Last week, a friend of mine asked me what woad was. I tend to wander about thinking that everyone has the same information stored in their heads as I do, so am surprised when they don’t.
The short answer is, historically, it is the European source of the blue dye called indigo.
History in Britain
It has a long history of human cultivation and has been grown in Europe since the Stone Age.
Boudicca and the Iceni tribe in East Anglia used woad to colour their faces and, some accounts say, their bodies, before going into battle and in the north, the Picts painted their bodies with woad. Interestingly, it was the Romans who coined the name “Picts” as the word means “painted” in the Celtic language.
As anyone who has ever inadvertently put an ungloved hand in a woad or indigo vat knows only too well, that colour just loves skin. It’s not something your hand will let you forget in a hurry and, for several days, it will leave people who don’t know you well, wondering if you are a smurf in training, or auditioning for a part in an Avatar sequel. So, I’m guessing, this persistent characteristic is one of the reasons why the ancient Britains used it.
Another reason may be that woad can be used as an antiseptic and it may have been used to help to heal the more minor wounds of battle.
Cultivation and Processing
I have been doing quite a lot of reading around how to grow and cultivate woad as I have some seeds to plant next spring.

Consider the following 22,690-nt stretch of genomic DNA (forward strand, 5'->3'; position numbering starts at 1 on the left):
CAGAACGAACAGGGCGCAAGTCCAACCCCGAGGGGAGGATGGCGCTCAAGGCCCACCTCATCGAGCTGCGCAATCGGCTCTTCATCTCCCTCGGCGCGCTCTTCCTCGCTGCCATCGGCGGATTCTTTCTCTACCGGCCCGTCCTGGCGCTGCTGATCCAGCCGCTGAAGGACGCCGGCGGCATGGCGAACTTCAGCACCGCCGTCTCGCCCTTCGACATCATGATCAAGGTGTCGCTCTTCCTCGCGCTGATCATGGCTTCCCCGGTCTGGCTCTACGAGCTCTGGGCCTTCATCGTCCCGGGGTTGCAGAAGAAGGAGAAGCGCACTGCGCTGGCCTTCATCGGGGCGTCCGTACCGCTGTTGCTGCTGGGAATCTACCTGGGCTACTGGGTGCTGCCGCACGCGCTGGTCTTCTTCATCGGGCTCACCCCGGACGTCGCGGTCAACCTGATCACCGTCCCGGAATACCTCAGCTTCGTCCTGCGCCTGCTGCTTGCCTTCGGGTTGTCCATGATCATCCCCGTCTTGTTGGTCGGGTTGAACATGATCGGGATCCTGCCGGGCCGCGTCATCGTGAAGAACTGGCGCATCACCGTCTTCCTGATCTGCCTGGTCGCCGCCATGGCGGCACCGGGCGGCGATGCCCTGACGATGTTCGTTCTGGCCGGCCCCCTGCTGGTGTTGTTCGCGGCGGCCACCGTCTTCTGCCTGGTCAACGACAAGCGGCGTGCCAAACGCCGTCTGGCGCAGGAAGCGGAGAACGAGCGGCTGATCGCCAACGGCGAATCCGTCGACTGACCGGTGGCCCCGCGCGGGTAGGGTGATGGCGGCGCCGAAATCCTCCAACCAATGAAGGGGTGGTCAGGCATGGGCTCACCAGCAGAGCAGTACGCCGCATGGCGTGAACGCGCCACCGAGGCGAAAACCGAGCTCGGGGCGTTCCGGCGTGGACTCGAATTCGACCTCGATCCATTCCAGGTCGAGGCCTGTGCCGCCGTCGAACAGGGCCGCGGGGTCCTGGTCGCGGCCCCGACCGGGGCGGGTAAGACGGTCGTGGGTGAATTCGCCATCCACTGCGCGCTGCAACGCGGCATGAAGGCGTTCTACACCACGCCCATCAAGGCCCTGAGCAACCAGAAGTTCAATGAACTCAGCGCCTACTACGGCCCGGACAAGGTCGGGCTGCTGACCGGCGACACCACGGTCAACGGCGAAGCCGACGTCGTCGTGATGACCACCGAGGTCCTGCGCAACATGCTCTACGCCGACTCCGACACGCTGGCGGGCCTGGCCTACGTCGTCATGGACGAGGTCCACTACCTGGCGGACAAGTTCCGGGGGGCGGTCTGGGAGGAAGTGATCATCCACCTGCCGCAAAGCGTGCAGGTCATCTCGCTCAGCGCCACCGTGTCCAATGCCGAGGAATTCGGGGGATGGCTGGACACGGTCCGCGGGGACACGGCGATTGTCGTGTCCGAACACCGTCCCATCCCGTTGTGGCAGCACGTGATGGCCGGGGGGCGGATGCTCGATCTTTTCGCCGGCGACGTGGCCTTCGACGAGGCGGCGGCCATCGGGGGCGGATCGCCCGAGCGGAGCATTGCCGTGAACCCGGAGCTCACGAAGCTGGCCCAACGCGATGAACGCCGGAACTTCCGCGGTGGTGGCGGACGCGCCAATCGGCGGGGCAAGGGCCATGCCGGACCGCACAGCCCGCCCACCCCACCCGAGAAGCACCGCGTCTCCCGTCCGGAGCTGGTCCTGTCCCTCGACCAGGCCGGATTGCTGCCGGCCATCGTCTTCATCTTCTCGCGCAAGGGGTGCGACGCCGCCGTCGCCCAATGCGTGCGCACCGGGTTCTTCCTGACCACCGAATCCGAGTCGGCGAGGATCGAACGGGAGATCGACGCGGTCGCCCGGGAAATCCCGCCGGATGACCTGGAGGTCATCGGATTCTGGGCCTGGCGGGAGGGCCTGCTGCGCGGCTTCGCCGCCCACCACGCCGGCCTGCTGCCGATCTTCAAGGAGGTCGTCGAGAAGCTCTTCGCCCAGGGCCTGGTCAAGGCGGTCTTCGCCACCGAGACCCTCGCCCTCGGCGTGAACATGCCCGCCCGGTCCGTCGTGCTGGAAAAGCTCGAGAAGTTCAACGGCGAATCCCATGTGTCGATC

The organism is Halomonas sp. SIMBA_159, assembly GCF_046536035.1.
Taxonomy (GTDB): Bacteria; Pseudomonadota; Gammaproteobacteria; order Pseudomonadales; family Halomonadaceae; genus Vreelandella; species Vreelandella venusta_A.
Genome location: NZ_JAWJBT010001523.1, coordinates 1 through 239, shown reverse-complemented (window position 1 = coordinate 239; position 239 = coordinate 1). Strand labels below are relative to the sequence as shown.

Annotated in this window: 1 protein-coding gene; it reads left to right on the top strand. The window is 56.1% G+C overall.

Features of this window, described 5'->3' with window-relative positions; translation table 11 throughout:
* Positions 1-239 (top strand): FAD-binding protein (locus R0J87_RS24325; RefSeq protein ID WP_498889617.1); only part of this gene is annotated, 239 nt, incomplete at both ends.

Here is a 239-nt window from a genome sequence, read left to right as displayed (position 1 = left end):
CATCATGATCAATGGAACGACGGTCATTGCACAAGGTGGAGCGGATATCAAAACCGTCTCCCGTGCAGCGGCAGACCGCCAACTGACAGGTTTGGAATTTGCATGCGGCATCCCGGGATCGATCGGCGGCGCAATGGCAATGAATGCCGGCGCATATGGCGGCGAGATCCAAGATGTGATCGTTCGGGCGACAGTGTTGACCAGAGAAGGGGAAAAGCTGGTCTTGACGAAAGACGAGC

Woad is grown as an annual, so it is planted and harvested in one year. The leaves give the colour and are chopped up into a paste and shaped into balls. These balls are dried out, and then crushed into a powder. The powder is wetted and allowed to ferment. Once it has dried out again, the fermented powder is added to a vat of urine (or potash). And fermentation continues for another 3 days. Then, the vat is ready to dye your wool, fabric, hands, faces and any other body part.
The process can be speeded up these days through the use of sodium dithionite, instead of the urine vat.
But, the thing that astonishes me, every time I think about it is, how did ancient people’s figure it out? There just feels like too many steps, to have stumbled upon it accidentally. I have such regard for ancient dyers who must have been great experimenters and highly observant.
Woad is a bit smelly. Actually extremely smelly when it is fermenting. I can attest to this personally as, in the heat of summer I left a mini skein I had rather unsuccessfully tried to over dye with woad, in a little water, in a bowl in my studio, for a little too long, while I pondered what to do with it. I tried washing away the whiff, without success and even though I then moved it directly to the wheelie bin outside, the smell lingered for ages. Weeks later, I thought I kept getting an occasional whiff of it, although that may have just been my imagination.
I can wholeheartedly sympathise with Queen Elizabeth I, who refused to allow it to be cultivated near her palaces because of the smell!